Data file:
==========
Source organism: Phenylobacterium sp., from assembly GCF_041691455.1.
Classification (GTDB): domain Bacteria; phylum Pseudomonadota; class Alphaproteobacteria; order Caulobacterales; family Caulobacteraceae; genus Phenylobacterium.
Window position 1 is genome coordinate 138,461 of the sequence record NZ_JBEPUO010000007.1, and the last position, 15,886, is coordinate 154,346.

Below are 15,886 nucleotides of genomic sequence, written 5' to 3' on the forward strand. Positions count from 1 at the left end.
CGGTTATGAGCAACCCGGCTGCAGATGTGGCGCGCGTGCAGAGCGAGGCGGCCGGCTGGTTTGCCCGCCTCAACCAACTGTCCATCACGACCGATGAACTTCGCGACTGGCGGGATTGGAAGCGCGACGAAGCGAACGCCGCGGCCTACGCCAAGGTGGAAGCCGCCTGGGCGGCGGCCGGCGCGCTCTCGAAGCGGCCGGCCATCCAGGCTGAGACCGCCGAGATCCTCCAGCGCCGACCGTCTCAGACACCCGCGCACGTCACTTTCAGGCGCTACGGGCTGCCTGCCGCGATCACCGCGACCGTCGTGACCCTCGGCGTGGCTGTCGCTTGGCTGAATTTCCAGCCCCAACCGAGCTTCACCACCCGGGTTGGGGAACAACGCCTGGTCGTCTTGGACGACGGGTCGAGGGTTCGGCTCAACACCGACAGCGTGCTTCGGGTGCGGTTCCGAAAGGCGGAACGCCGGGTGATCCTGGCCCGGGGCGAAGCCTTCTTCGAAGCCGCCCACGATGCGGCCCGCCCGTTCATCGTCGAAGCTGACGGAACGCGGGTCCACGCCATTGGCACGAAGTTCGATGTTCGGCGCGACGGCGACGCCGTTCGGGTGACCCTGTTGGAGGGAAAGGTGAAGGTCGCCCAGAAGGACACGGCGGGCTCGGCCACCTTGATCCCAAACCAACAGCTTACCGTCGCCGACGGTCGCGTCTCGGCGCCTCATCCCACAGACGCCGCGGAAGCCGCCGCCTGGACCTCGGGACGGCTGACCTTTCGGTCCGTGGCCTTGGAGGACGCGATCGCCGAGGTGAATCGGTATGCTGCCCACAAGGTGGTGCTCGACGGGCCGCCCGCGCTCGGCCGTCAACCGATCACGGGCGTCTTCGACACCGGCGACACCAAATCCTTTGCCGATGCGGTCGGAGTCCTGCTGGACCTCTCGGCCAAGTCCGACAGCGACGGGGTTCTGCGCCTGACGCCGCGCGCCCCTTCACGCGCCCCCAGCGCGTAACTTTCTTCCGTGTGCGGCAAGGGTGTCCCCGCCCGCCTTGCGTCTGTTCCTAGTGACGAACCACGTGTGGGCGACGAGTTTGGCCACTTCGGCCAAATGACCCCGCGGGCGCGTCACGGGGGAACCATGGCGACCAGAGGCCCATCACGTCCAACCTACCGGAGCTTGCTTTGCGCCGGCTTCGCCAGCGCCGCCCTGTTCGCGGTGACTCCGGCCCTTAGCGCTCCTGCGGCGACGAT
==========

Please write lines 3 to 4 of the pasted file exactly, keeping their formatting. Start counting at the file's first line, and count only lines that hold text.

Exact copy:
Window position 1 is genome coordinate 138,461 of the sequence record NZ_JBEPUO010000007.1, and the last position, 15,886, is coordinate 154,346.

Below are 15,886 nucleotides of genomic sequence, written 5' to 3' on the forward strand. Positions count from 1 at the left end.